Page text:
Before my painting landed on the cover of Nature, I worked for some popular science periodicals and other media for some time, providing them with scientific dinosaur paintings. Technically, at the time, I had some vague thoughts about developing my career based on these jobs and put in some effort towards that. But, compared to the depth of the work I did for the Nature job, all previous efforts paled. From that point on, I realized that restoration in paleontology means something and bears responsibilities. Any art, as a form of expression, carries information. Restoration in paleontology is special because it is responsible for visualizing the learnings and achievements made by paleontologists. Artists who do this must work as hard as scientists, improving their work continually by trying to add more accurate information. So, strictly speaking, this job was the starting point of my career in paleontological restoration.
I took graphic design as my undergraduate major. Regrettably, my academic training in fine art was limited to the college’s few basic compulsory art courses, and I had no formal training in paleontology or zoology either. I learned techniques in oil, watercolor, sculptures, and digital painting, as well as animal anatomy and evolution by auditing classes from other departments or colleges, often informally. Whatever information I couldn’t get from these classes, I would try to find in libraries. Honing my painting skills took a lot of practice in my spare time.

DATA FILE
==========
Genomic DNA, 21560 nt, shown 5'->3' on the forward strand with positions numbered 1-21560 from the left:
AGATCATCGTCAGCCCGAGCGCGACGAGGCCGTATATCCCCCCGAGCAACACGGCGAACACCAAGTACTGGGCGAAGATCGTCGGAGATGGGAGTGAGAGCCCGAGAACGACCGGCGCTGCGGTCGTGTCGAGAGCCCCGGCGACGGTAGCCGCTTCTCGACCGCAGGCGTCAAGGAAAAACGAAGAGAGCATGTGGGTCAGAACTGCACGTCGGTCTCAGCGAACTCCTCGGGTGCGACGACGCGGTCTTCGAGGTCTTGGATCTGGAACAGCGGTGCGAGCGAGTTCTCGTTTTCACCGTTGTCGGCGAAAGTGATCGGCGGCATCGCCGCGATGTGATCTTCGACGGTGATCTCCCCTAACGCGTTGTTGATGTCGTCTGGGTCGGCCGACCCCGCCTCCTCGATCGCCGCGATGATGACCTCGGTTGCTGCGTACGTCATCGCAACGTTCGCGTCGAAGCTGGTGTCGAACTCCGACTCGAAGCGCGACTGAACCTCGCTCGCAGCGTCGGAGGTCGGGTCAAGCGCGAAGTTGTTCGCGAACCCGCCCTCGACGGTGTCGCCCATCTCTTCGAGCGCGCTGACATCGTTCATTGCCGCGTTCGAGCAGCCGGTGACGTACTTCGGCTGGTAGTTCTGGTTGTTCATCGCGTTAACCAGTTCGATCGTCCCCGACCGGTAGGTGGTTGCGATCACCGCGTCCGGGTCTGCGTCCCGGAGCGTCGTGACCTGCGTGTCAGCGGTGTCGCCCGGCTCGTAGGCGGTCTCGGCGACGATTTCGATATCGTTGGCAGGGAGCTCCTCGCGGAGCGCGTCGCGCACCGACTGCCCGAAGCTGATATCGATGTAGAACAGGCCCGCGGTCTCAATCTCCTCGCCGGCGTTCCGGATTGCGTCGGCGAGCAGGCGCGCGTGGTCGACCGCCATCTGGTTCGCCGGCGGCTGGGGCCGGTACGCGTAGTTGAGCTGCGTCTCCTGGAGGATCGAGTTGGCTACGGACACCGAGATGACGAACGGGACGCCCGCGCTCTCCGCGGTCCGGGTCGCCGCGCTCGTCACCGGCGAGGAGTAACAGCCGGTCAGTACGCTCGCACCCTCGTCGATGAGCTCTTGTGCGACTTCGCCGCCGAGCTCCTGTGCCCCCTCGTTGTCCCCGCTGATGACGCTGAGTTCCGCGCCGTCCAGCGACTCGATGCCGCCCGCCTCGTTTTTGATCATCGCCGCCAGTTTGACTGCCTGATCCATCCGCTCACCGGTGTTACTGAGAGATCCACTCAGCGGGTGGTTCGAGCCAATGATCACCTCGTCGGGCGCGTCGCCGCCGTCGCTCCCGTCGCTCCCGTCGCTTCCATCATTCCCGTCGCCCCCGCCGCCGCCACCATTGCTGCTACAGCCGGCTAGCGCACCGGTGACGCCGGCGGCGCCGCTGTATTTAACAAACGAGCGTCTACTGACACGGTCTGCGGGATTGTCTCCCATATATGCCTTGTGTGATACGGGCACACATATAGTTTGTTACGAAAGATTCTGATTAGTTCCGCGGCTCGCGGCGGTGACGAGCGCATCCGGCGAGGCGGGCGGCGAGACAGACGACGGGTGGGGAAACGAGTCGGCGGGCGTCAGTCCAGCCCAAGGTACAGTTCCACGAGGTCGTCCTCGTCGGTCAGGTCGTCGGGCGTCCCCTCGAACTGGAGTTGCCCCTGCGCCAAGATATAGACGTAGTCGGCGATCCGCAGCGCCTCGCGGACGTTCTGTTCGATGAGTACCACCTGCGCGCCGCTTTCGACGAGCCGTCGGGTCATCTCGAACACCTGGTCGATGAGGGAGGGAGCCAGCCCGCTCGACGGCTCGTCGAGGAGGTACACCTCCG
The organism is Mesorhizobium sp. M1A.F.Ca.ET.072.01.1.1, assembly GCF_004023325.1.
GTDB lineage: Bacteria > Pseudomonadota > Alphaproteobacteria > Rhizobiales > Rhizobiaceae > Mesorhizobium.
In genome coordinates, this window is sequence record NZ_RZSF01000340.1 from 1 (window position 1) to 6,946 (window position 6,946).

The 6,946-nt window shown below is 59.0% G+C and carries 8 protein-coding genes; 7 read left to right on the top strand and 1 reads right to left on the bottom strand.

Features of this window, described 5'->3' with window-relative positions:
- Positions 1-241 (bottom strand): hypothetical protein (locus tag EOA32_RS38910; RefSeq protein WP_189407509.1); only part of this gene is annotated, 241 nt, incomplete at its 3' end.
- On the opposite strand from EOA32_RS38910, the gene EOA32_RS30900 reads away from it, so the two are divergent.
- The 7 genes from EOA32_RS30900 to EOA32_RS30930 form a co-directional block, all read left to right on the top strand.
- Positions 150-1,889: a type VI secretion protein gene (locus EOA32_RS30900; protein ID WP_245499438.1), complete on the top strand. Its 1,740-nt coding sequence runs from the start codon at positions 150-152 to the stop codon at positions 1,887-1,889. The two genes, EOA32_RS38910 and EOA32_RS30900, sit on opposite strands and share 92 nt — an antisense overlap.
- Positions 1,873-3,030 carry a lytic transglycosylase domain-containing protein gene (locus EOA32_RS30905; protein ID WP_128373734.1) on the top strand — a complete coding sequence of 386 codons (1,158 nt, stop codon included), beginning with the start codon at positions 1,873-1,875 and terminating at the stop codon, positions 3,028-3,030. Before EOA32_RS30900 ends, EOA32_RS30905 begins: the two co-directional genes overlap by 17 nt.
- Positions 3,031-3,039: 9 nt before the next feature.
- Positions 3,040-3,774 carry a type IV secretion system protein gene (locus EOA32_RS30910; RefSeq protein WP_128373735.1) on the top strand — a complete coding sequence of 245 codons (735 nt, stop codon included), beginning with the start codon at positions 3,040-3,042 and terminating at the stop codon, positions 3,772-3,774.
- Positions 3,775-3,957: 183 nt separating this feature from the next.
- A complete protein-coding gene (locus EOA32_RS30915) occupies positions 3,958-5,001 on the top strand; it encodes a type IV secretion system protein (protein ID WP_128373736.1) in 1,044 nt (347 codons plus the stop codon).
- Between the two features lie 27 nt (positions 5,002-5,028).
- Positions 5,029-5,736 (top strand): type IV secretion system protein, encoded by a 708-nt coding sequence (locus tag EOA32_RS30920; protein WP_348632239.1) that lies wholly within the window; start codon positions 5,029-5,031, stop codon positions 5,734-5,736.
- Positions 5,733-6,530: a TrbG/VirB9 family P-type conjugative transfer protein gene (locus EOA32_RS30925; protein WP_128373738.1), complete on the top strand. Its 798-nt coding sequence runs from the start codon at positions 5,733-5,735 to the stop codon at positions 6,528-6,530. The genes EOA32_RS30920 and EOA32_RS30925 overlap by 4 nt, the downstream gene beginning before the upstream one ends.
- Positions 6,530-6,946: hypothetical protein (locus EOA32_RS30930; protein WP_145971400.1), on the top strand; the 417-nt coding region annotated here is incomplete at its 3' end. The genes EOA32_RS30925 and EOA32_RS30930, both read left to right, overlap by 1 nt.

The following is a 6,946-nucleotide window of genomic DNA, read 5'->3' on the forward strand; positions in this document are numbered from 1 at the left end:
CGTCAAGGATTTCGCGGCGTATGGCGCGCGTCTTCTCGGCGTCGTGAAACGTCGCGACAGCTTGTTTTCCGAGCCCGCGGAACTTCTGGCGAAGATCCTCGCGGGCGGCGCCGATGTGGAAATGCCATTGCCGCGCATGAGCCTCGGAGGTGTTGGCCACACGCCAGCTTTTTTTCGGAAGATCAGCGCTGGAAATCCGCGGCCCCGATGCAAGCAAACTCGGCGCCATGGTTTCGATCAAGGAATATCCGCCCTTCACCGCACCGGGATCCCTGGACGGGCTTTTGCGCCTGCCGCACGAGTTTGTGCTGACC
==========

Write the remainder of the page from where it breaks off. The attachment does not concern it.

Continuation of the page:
After graduation, I spent many years working with scholars. During this period, I trained myself in science and art by doing projects, including observing fossils, asking scholars questions, and doing fieldwork.
Where do you come from most of your artistic inspiration?
Most of my inspiration comes directly from nature. The world’s best artworks appear crude and clumsy compared to nature’s creations. Hence, nature provides the best mentorship. For example, my work often deals with the texture of dinosaurs’ soft skin around their eyes and at their joints. If the dinosaur in question had scales, the best way to get reference will be to look at reptiles with fine scales to see how their scales arrange; if the dinosaur was closely related to birds, I could get information from birds with exposed and bare skin. Some dinosaurs have keratinous beaks and large plates; these can be compared to the structure of wild cloven-hooves’ horns, or large Geochelone’s mouth and back. I often look at how these tissues and parts get stained or wear out in the wild, because learning from these details then helps me depict how nature leaves its traces on animals.
I have seen extraordinary things like African buffalos got close to one another to warm themselves on a chilly night. Also, predators were not always hunting and killing herbivores, somewhat surprisingly, even if chances permit them to do so. I saw antelopes sometimes staying one or two meters from a group of hyenas, and neither group had any interest or concern towards the other.